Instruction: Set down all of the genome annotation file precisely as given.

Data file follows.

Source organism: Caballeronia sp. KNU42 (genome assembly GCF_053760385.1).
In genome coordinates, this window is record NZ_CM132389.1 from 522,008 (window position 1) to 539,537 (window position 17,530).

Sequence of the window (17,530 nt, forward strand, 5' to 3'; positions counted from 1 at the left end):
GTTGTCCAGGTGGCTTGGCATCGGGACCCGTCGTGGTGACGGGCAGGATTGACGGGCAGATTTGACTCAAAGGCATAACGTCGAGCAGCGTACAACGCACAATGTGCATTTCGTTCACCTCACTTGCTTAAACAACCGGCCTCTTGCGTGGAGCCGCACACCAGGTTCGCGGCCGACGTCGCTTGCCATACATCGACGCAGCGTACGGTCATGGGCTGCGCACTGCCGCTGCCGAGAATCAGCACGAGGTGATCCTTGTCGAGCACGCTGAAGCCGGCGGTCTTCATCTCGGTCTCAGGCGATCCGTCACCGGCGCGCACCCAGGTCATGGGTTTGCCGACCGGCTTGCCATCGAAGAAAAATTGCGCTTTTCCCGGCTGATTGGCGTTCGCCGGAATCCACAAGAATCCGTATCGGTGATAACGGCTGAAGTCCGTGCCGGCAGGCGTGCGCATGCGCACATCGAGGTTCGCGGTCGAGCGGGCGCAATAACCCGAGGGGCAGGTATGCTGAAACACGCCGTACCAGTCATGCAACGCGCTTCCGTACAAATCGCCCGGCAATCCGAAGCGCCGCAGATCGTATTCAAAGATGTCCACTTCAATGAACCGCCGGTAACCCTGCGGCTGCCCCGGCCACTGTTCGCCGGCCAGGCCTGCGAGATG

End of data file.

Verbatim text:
Source organism: Caballeronia sp. KNU42 (genome assembly GCF_053760385.1).
In genome coordinates, this window is record NZ_CM132389.1 from 522,008 (window position 1) to 539,537 (window position 17,530).

Sequence of the window (17,530 nt, forward strand, 5' to 3'; positions counted from 1 at the left end):
GTTGTCCAGGTGGCTTGGCATCGGGACCCGTCGTGGTGACGGGCAGGATTGACGGGCAGATTTGACTCAAAGGCATAACGTCGAGCAGCGTACAACGCACAATGTGCATTTCGTTCACCTCACTTGCTTAAACAACCGGCCTCTTGCGTGGAGCCGCACACCAGGTTCGCGGCCGACGTCGCTTGCCATACATCGACGCAGCGTACGGTCATGGGCTGCGCACTGCCGCTGCCGAGAATCAGCACGAGGTGATCCTTGTCGAGCACGCTGAAGCCGGCGGTCTTCATCTCGGTCTCAGGCGATCCGTCACCGGCGCGCACCCAGGTCATGGGTTTGCCGACCGGCTTGCCATCGAAGAAAAATTGCGCTTTTCCCGGCTGATTGGCGTTCGCCGGAATCCACAAGAATCCGTATCGGTGATAACGGCTGAAGTCCGTGCCGGCAGGCGTGCGCATGCGCACATCGAGGTTCGCGGTCGAGCGGGCGCAATAACCCGAGGGGCAGGTATGCTGAAACACGCCGTACCAGTCATGCAACGCGCTTCCGTACAAATCGCCCGGCAATCCGAAGCGCCGCAGATCGTATTCAAAGATGTCCACTTCAATGAACCGCCGGTAACCCTGCGGCTGCCCCGGCCACTGTTCGCCGGCCAGGCCTGCGAGATG